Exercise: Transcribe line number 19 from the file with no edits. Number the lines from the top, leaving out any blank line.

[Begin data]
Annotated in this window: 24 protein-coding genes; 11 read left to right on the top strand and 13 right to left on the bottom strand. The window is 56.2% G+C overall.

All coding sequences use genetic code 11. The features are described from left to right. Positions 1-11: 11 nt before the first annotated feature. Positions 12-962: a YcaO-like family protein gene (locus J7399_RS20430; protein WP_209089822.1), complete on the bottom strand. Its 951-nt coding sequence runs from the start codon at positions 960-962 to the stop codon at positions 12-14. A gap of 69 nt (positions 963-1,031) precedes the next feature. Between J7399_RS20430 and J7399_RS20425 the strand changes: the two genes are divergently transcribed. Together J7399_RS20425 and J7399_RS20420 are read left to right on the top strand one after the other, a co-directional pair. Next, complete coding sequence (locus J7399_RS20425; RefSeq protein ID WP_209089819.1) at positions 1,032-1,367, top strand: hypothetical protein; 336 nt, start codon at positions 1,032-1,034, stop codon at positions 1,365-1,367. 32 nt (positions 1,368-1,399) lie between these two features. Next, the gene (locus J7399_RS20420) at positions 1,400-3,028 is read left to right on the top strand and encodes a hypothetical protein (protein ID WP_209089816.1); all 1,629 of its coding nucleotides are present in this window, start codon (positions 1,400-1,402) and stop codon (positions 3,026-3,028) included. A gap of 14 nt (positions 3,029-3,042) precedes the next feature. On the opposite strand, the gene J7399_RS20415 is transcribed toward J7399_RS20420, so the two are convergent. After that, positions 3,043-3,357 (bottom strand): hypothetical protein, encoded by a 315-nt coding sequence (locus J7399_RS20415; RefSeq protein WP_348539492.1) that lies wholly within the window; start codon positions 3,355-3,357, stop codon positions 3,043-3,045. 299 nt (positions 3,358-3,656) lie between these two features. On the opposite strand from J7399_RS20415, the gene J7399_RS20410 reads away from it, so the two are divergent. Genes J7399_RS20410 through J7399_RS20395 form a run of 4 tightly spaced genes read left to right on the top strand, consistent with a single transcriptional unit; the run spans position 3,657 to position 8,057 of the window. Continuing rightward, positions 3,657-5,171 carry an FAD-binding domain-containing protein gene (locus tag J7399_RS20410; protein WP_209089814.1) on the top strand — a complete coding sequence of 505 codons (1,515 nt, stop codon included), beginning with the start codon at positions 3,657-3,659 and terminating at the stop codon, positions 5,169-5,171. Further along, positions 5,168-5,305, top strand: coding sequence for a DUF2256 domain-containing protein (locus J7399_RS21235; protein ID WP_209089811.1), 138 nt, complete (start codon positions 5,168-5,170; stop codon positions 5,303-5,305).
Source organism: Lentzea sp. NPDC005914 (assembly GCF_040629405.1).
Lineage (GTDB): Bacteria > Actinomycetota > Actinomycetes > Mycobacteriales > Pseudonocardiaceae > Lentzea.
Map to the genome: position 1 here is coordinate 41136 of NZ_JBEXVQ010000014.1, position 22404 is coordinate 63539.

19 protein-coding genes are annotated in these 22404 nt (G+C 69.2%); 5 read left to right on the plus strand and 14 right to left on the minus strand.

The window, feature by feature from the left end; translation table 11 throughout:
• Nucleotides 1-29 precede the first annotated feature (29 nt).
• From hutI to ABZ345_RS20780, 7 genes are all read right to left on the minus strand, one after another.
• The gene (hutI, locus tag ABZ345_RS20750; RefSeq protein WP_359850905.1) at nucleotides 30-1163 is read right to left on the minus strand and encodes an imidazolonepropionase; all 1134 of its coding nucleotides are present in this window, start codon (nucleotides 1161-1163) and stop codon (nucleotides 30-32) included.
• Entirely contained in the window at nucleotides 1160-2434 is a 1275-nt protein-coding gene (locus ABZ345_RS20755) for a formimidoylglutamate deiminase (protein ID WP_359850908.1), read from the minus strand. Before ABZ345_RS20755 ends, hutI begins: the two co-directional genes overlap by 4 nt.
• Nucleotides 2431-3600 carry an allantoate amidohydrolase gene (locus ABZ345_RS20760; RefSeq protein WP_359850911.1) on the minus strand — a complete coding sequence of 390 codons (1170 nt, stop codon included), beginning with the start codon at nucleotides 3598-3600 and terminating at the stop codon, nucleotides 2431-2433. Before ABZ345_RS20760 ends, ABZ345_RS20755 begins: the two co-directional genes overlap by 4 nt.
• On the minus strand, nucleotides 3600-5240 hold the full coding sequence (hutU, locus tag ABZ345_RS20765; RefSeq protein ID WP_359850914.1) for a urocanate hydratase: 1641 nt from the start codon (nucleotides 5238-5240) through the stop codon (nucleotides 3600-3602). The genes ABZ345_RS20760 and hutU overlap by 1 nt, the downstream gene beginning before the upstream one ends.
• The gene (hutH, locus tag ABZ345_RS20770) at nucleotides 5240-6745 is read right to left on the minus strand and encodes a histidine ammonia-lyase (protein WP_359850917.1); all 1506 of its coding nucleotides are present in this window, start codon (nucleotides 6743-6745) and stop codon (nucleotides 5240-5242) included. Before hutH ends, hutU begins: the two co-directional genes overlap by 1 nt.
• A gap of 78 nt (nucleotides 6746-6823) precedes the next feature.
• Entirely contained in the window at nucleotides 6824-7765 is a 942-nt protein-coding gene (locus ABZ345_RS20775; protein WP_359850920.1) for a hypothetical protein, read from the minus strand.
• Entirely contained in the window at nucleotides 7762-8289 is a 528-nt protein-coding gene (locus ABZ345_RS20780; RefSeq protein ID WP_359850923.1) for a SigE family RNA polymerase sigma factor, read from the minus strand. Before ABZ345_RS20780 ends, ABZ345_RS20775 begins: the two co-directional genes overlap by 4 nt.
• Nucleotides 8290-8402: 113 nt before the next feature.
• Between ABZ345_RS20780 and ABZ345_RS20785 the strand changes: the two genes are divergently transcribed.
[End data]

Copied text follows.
• Between ABZ345_RS20780 and ABZ345_RS20785 the strand changes: the two genes are divergently transcribed.